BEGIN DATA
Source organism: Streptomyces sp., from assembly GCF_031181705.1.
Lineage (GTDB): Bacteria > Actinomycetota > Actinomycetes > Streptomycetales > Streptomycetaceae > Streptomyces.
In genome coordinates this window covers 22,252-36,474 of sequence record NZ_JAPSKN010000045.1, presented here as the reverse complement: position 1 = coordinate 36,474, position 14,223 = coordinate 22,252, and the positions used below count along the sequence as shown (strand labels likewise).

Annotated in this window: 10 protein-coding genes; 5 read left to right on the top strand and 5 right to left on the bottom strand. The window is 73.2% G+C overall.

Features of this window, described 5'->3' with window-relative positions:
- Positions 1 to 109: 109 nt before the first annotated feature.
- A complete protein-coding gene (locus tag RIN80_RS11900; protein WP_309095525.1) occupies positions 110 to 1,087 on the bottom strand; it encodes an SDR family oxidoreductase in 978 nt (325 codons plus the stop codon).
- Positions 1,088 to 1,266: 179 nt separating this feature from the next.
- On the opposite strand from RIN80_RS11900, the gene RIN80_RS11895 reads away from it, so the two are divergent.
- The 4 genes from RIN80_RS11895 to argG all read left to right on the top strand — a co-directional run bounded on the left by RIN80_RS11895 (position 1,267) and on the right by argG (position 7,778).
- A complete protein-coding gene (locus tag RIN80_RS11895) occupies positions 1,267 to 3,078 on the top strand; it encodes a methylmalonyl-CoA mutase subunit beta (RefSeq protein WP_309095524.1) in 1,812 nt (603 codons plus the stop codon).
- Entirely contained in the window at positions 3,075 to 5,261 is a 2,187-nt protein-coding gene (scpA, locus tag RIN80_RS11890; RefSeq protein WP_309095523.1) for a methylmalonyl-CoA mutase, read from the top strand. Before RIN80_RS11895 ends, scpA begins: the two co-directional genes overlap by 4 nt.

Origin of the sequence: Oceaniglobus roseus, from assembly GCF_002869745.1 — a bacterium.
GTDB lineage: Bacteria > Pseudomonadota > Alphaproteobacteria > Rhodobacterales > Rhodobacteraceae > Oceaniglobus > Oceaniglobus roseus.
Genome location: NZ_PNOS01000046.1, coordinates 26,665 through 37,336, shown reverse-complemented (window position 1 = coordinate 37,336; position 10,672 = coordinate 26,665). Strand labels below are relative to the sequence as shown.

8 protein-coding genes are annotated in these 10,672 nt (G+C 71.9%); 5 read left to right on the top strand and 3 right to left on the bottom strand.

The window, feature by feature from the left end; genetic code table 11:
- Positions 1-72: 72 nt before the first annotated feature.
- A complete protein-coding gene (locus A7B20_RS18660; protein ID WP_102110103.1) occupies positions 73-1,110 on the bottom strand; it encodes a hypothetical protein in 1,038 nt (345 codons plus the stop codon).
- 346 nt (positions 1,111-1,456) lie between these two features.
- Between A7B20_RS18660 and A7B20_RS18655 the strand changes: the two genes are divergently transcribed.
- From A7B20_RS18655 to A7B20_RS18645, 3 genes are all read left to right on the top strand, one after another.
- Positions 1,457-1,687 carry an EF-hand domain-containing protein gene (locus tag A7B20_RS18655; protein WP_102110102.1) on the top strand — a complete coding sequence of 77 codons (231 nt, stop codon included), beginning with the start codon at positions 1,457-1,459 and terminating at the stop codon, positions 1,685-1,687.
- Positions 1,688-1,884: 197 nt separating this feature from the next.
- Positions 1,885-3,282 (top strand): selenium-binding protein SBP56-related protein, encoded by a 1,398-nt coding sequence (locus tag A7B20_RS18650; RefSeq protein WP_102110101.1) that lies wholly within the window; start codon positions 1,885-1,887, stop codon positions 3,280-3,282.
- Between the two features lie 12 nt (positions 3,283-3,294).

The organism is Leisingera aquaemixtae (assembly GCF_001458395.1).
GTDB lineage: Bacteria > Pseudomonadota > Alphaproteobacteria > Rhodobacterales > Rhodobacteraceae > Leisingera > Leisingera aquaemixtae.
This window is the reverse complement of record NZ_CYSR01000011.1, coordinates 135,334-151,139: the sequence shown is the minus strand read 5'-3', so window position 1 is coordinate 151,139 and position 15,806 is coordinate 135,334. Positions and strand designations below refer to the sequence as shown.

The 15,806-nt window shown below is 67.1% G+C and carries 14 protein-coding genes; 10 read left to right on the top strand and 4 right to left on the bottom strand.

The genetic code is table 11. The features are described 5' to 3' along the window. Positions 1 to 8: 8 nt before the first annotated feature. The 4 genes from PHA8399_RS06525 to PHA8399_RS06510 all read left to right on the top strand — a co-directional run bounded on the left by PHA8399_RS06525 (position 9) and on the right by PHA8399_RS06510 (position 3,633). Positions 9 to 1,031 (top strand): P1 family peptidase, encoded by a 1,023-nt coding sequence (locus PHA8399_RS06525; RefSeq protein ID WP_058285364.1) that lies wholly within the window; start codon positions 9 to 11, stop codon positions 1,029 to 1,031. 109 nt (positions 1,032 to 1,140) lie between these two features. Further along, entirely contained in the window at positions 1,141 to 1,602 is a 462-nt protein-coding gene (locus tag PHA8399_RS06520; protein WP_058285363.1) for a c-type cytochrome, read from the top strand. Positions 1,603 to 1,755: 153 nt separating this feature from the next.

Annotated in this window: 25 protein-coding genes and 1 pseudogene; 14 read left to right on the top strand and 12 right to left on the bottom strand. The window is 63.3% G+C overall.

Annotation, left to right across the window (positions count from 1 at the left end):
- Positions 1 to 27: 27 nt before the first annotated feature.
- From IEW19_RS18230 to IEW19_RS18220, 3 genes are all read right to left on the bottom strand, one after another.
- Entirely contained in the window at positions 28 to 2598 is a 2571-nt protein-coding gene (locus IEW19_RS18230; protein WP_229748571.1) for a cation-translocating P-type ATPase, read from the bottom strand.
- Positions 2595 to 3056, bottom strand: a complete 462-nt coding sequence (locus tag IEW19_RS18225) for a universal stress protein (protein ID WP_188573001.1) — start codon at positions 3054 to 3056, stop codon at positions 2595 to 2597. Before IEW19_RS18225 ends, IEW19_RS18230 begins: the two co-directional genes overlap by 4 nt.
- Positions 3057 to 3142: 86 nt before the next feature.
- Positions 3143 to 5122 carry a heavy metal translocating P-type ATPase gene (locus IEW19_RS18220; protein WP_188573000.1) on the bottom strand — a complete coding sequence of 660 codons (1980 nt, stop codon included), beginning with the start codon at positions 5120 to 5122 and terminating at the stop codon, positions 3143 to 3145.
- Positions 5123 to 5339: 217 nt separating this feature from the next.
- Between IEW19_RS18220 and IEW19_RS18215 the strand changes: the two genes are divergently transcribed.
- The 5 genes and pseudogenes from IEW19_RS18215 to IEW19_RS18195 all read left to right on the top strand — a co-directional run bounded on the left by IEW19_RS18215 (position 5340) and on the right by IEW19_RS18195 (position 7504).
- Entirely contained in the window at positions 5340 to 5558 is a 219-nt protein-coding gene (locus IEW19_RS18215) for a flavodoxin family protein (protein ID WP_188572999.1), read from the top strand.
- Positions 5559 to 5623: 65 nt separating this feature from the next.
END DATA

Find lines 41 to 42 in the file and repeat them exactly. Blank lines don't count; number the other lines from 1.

- Between IEW19_RS18220 and IEW19_RS18215 the strand changes: the two genes are divergently transcribed.
- The 5 genes and pseudogenes from IEW19_RS18215 to IEW19_RS18195 all read left to right on the top strand — a co-directional run bounded on the left by IEW19_RS18215 (position 5340) and on the right by IEW19_RS18195 (position 7504).